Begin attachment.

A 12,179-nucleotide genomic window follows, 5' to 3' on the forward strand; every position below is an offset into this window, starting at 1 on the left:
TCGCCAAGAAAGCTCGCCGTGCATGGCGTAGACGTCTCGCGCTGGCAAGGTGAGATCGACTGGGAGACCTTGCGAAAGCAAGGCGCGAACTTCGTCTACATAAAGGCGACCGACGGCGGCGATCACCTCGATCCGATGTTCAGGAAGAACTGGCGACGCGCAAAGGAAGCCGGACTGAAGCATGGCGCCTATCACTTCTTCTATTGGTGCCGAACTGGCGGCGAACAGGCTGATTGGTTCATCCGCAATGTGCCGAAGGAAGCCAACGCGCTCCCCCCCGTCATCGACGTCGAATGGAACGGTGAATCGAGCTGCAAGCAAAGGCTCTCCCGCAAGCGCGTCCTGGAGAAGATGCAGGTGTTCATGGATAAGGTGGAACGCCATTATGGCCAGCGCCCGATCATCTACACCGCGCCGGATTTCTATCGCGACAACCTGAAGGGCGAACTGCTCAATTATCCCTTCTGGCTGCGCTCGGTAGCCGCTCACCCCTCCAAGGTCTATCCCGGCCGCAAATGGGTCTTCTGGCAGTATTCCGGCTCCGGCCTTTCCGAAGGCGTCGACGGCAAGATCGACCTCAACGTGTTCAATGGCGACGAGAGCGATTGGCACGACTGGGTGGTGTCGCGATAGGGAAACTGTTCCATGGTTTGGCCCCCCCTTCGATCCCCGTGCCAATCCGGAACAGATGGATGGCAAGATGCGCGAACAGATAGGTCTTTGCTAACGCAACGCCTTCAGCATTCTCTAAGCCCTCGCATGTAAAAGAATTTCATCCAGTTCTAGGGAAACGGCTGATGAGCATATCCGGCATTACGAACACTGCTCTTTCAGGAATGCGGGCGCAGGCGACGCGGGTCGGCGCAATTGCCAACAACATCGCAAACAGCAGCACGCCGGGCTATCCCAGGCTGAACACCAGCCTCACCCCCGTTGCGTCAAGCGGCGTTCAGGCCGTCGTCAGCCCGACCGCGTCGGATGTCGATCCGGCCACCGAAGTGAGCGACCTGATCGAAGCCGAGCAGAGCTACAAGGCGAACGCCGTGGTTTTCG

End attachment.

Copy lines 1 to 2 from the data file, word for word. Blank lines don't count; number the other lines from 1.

A 12,179-nucleotide genomic window follows, 5' to 3' on the forward strand; every position below is an offset into this window, starting at 1 on the left:
TCGCCAAGAAAGCTCGCCGTGCATGGCGTAGACGTCTCGCGCTGGCAAGGTGAGATCGACTGGGAGACCTTGCGAAAGCAAGGCGCGAACTTCGTCTACATAAAGGCGACCGACGGCGGCGATCACCTCGATCCGATGTTCAGGAAGAACTGGCGACGCGCAAAGGAAGCCGGACTGAAGCATGGCGCCTATCACTTCTTCTATTGGTGCCGAACTGGCGGCGAACAGGCTGATTGGTTCATCCGCAATGTGCCGAAGGAAGCCAACGCGCTCCCCCCCGTCATCGACGTCGAATGGAACGGTGAATCGAGCTGCAAGCAAAGGCTCTCCCGCAAGCGCGTCCTGGAGAAGATGCAGGTGTTCATGGATAAGGTGGAACGCCATTATGGCCAGCGCCCGATCATCTACACCGCGCCGGATTTCTATCGCGACAACCTGAAGGGCGAACTGCTCAATTATCCCTTCTGGCTGCGCTCGGTAGCCGCTCACCCCTCCAAGGTCTATCCCGGCCGCAAATGGGTCTTCTGGCAGTATTCCGGCTCCGGCCTTTCCGAAGGCGTCGACGGCAAGATCGACCTCAACGTGTTCAATGGCGACGAGAGCGATTGGCACGACTGGGTGGTGTCGCGATAGGGAAACTGTTCCATGGTTTGGCCCCCCCTTCGATCCCCGTGCCAATCCGGAACAGATGGATGGCAAGATGCGCGAACAGATAGGTCTTTGCTAACGCAACGCCTTCAGCATTCTCTAAGCCCTCGCATGTAAAAGAATTTCATCCAGTTCTAGGGAAACGGCTGATGAGCATATCCGGCATTACGAACACTGCTCTTTCAGGAATGCGGGCGCAGGCGACGCGGGTCGGCGCAATTGCCAACAACATCGCAAACAGCAGCACGCCGGGCTATCCCAGGCTGAACACCAGCCTCACCCCCGTTGCGTCAAGCGGCGTTCAGGCCGTCGTCAGCCCGACCGCGTCGGATGTCGATCCGGCCACCGAAGTGAGCGACCTGATCGAAGCCGAGCAGAGCTACAAGGCGAACGCCGTGGTTTTCG